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Anyone retrofitted automation to plantation shutters?

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    #31
    Pretty cool! Could this run on batteries? If so and assuming on/off twice a day, how long do you think it would last on batteries? Future wireless control?
    .

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      #32
      Hi, it’s currently running off batteries, I’ve left it running for a few hours opening and closing so I think battery life should be ok. It also needs a battery for the Arduino and since that’s on all the time it might run down more quickly. I don’t know yet. The Arduino IOT has WiFi built in so that’s what I’ll use to remote control it.

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        #33
        Is the Arduino IoT better than using MQTT? I have not looked at the Arduino IoT stuff since it seems to need the cloud connection and I was already using MQTT on other Arduino projects.
        Karl S
        HS4Pro on Windows 10
        242 Devices
        56 Z-Wave Nodes
        37 Events
        HSTouch Clients: 3 Android, 1 iOS
        Google Home: 3 Mini units 1 display

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          #34
          Here is a Switchbot solution: https://gopro.com/v/Lv9nL5qDqpeD5 Personally I would need a second one to close them as well. The idea of using monofilament to move the shutter, though, means you could also manually control them. But you would not know their state in that case, unless you also add a sensor. Just showing a different idea I found.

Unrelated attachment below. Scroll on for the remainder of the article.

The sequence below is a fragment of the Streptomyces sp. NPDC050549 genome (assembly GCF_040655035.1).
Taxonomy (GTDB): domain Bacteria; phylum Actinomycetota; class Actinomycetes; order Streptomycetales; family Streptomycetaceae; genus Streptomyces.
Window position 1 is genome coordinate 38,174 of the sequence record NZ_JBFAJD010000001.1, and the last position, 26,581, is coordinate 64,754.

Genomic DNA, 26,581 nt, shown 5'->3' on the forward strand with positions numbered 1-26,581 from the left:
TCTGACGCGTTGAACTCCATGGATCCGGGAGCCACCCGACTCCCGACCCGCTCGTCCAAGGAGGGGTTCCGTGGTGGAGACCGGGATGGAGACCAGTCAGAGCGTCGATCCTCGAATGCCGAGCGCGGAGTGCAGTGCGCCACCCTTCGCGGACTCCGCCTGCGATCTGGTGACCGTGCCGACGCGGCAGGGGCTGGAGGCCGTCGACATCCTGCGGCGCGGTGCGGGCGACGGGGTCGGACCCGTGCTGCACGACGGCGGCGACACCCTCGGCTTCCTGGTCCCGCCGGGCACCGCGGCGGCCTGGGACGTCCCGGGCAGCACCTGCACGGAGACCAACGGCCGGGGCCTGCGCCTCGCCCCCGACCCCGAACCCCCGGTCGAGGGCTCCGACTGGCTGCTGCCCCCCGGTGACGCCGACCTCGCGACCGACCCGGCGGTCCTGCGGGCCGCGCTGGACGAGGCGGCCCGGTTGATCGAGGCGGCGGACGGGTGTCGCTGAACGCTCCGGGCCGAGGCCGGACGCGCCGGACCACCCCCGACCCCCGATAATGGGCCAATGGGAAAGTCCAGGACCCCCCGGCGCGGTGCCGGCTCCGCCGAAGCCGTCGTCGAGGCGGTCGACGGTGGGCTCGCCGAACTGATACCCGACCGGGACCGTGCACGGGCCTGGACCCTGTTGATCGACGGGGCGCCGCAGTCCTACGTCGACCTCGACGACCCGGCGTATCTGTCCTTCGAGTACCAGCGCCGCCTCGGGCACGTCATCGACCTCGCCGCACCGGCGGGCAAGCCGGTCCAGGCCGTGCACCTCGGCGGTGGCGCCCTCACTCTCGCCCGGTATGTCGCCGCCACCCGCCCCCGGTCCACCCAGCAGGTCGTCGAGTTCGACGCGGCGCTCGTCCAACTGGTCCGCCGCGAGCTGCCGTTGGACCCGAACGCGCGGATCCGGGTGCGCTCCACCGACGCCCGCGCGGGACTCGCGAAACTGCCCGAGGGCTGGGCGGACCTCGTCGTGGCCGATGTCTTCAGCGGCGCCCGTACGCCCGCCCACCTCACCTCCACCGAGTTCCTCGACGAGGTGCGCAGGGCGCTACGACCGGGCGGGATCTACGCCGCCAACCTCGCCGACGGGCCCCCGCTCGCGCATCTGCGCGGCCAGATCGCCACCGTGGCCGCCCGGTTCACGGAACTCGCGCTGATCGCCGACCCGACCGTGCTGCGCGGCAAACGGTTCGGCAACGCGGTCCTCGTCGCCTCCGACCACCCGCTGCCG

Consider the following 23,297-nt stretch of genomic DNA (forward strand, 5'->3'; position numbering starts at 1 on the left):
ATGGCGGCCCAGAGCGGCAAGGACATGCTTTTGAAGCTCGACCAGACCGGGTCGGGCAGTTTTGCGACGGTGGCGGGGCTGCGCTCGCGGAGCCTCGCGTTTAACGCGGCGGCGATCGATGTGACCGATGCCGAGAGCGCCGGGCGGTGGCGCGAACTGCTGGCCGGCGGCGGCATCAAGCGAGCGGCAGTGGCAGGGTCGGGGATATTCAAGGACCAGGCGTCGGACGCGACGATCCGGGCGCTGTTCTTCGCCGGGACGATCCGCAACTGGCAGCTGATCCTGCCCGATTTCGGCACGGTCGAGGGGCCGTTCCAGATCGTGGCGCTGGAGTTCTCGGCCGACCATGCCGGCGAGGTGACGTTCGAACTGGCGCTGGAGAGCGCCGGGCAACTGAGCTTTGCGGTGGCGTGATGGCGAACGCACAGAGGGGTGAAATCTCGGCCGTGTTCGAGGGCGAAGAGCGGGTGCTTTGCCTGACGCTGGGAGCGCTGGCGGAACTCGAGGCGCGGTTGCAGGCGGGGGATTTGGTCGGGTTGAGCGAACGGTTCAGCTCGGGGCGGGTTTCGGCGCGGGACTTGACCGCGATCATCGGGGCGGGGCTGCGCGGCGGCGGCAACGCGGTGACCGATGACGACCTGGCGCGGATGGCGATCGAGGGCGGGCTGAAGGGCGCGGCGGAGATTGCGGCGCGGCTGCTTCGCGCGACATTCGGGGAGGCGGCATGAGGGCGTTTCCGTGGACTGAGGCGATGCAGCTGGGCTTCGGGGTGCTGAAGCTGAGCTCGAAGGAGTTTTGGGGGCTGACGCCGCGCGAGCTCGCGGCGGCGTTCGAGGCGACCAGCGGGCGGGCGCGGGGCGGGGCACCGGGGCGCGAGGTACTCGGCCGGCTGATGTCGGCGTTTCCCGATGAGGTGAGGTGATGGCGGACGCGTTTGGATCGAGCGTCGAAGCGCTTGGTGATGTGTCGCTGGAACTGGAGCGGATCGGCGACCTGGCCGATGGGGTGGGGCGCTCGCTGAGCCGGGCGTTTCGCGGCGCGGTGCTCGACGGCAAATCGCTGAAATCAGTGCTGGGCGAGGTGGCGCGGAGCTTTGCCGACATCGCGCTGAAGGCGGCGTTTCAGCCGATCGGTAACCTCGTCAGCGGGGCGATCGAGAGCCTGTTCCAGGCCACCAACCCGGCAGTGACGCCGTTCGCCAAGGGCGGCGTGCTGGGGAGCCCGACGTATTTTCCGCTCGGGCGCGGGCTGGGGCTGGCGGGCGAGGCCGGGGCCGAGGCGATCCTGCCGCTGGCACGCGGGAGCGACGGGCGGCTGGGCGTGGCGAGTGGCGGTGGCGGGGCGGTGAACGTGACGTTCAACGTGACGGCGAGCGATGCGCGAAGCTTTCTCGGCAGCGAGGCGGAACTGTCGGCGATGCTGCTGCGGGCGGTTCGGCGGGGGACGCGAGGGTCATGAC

Karl S
          HS4Pro on Windows 10
          242 Devices
          56 Z-Wave Nodes
          37 Events
          HSTouch Clients: 3 Android, 1 iOS
          Google Home: 3 Mini units 1 display

          Comment


            #35
            Hi there, to be honest I don’t know much about MQTT, I chose the Arduino iot since it could link directly to Alexa which I felt would make things easier since we already have Alexa smart sockets. Also I’m hoping that the Alexa option will make sunrise and sunset automation easier rather than having to set timers or get day length from the internet myself. I didn’t want to rely on ambient light since we have a lot of security lights. It is possible to move the shutters against the servo in my current design, doesn’t seem to cause any damage.

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              #36
              With MQTT you would use an MQTT Plugin on HomeSeer and set up an MQTT Broker. Both are available from the free mcsMQTT plugin. From there you end up with a HomeSeer device which can then control your shades. Use the HomeSeer Alexa integration to get Sunrise and Sunset Events with other options such as offsets. I have z-wave shades and use Sunrise or 7 AM, whichever is LAST for an event. Looking to add control to the one set of Plantation Shutters and add them to the same event.

              As for MQTT on an Arduino, it is fairly straight forward. There is a library and examples to send and receive messages. While writing this, I did a quick search and if you use MQTT you can also use Tasmota so now you do not need custom Arduino code: Tasmota Shutters and Blinds page. I personally might still be inclined to roll my own solution, but there is something to be said for spending my time on other projects.

              So the MQTT route keeps everything internal to your network. Alexa control is not direct but handled by HomeSeer, and does go to the cloud. I have no experience with Alexa/HomeSeer outside helping with some Node Red flows so I cannot provide input there.

              Don't take all this as anything more than information on using MQTT vs Arduino IoT, from an MQTT user's point of view.
              Karl S
              HS4Pro on Windows 10
              242 Devices
              56 Z-Wave Nodes
              37 Events
              HSTouch Clients: 3 Android, 1 iOS
              Google Home: 3 Mini units 1 display

              Comment

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